• Applicants are admitted on a positive selection (as do the Amish in North America or the Mennonites in South America).
  • Examples
    • The American Home Owner Associations.
    • Private regulated Cities like Weston or Celebration in Florida.
    • Libertarian start-ups like the Norwegian project Liberstad.

11.3 – Migrant Cities

For Titus Gebel, the growing number of migrants makes conflicts inevitable in the future. Migrant Cities, based on the Free Private Cities model, are therefore a potential solution, Gebel contends. These Cities offer what is lacking in emigration countries for their economic development, namely:

    • A reliable legal framework.
    • The possibility of acquiring real estate.
    • The right to import and export goods.
    • Facilities for setting up businesses.

Migrant Cities:

    • Guarantee a secure life, a new community, and economic opportunities for migrants in their own culture.
    • Attract businesses and service providers from neighboring regions and around the world.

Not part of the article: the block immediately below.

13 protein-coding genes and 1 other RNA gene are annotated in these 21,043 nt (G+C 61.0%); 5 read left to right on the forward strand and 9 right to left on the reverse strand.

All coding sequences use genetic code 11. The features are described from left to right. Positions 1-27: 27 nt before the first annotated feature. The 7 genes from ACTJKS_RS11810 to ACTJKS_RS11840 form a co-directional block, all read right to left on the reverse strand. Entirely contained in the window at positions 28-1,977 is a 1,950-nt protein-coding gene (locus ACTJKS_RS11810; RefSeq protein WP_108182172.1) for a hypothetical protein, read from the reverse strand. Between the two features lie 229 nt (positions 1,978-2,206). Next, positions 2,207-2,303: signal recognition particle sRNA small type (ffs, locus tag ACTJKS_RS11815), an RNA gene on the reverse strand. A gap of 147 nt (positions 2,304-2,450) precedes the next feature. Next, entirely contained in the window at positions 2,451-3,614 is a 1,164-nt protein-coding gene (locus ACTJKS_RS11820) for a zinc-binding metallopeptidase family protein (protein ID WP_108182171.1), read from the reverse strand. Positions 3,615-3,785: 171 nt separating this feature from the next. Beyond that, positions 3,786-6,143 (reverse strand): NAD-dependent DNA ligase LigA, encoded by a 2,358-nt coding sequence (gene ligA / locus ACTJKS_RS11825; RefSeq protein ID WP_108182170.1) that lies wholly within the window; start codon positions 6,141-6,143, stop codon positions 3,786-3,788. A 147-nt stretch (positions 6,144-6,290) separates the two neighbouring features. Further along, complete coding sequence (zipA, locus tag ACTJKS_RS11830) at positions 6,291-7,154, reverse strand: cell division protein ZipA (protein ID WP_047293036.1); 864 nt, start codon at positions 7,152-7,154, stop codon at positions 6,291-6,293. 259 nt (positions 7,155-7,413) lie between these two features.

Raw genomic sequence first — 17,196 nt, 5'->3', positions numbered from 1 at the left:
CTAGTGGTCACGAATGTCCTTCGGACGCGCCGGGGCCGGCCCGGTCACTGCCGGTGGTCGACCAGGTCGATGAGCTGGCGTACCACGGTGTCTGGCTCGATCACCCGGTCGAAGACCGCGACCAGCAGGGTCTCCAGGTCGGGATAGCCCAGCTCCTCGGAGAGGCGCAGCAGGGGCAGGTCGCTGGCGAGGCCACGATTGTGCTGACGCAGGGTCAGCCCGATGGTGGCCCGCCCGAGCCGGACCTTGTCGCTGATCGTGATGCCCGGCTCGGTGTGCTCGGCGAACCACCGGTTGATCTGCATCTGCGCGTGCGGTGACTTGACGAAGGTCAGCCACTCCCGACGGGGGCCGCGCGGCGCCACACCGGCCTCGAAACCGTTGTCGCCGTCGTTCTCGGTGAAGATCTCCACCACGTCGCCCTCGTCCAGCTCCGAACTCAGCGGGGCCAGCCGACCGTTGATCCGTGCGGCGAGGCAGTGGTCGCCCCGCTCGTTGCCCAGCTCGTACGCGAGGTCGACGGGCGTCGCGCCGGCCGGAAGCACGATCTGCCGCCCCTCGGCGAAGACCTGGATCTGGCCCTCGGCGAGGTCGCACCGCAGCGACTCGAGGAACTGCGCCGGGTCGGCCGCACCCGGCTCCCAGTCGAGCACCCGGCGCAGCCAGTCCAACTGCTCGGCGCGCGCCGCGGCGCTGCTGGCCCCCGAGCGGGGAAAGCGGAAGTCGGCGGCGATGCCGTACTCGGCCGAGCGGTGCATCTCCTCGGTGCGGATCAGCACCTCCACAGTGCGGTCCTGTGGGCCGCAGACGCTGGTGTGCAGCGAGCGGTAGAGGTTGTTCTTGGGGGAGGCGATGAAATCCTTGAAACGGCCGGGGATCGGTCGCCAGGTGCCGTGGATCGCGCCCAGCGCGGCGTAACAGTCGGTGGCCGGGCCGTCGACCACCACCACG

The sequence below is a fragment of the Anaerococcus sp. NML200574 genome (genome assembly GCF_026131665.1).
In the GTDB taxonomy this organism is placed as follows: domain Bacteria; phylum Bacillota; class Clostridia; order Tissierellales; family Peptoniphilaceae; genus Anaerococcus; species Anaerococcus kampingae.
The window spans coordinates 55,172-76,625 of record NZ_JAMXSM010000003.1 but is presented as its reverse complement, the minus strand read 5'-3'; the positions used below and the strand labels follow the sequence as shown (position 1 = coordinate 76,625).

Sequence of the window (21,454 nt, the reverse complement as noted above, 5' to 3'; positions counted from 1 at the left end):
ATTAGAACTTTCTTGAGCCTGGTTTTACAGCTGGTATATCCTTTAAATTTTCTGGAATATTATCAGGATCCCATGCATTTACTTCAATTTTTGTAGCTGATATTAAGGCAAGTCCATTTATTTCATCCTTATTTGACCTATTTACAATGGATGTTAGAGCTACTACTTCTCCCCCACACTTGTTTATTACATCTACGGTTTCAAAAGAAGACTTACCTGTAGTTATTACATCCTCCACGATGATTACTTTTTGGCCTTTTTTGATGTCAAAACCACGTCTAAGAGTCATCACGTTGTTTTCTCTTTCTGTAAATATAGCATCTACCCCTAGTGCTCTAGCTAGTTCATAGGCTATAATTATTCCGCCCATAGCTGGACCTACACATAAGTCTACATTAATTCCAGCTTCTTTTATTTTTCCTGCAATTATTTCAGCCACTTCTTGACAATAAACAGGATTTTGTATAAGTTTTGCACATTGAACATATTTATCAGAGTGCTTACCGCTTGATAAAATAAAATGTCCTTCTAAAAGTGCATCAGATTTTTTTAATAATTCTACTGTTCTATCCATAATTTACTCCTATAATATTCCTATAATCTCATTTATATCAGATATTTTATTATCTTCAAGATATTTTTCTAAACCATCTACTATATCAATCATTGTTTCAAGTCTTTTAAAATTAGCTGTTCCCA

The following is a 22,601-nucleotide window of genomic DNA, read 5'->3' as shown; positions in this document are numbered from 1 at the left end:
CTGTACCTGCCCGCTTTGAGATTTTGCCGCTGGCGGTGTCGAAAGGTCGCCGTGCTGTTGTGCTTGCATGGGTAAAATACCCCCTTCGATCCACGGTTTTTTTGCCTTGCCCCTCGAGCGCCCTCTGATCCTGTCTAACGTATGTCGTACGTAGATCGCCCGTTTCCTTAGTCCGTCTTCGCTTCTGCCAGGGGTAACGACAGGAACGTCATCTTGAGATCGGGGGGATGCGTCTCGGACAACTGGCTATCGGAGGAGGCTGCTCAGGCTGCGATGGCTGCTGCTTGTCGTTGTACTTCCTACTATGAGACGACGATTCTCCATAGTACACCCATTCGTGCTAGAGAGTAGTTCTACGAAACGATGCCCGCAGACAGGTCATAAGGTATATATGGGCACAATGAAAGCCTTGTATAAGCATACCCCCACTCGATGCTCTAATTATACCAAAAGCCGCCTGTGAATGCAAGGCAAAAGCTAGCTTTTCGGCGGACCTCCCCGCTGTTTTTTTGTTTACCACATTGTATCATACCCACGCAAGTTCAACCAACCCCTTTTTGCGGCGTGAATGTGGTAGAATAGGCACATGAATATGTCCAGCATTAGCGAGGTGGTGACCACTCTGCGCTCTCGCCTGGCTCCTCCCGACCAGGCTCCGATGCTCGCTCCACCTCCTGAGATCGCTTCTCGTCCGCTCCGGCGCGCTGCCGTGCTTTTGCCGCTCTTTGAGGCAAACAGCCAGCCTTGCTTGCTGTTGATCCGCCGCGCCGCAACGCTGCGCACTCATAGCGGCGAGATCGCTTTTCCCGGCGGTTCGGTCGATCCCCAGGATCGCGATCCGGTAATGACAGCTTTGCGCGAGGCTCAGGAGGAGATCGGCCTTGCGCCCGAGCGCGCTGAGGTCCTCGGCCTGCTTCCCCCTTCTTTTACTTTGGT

The establishment of such a city requires an agreement between the operator of the City, the host state and other signatory states as guarantors of the Migrant City.

The author then explains the functioning of these Cities in detail. Some key facts are as follows:

    • The parties are committed to apply human rights and international agreements.
    • Neutral, the Migrant City refrains from intervening in external conflicts.
    • External security is the responsibility of international security companies.
    • The citizens renounce the use of violence and show tolerance towards those who have a religion and different opinions (if these rules are violated, the resident is expelled from the City).